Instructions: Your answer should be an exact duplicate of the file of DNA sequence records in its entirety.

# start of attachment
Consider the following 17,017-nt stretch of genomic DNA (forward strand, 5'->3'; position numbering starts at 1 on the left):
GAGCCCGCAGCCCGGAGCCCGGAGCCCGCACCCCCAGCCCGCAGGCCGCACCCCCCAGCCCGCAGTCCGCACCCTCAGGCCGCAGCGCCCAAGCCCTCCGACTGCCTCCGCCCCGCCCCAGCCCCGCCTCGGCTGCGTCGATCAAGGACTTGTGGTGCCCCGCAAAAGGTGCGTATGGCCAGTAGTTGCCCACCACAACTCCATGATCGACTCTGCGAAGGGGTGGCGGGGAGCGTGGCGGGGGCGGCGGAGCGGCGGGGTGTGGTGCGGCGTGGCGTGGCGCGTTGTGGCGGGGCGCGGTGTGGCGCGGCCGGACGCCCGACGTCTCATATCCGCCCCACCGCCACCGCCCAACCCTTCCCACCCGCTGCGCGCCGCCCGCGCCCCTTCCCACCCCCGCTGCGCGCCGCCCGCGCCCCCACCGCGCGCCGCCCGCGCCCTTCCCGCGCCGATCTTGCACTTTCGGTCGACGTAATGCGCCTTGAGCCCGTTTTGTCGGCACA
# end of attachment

Consider the following 17,017-nt stretch of genomic DNA (forward strand, 5'->3'; position numbering starts at 1 on the left):
GAGCCCGCAGCCCGGAGCCCGGAGCCCGCACCCCCAGCCCGCAGGCCGCACCCCCCAGCCCGCAGTCCGCACCCTCAGGCCGCAGCGCCCAAGCCCTCCGACTGCCTCCGCCCCGCCCCAGCCCCGCCTCGGCTGCGTCGATCAAGGACTTGTGGTGCCCCGCAAAAGGTGCGTATGGCCAGTAGTTGCCCACCACAACTCCATGATCGACTCTGCGAAGGGGTGGCGGGGAGCGTGGCGGGGGCGGCGGAGCGGCGGGGTGTGGTGCGGCGTGGCGTGGCGCGTTGTGGCGGGGCGCGGTGTGGCGCGGCCGGACGCCCGACGTCTCATATCCGCCCCACCGCCACCGCCCAACCCTTCCCACCCGCTGCGCGCCGCCCGCGCCCCTTCCCACCCCCGCTGCGCGCCGCCCGCGCCCCCACCGCGCGCCGCCCGCGCCCTTCCCGCGCCGATCTTGCACTTTCGGTCGACGTAATGCGCCTTGAGCCCGTTTTGTCGGCACA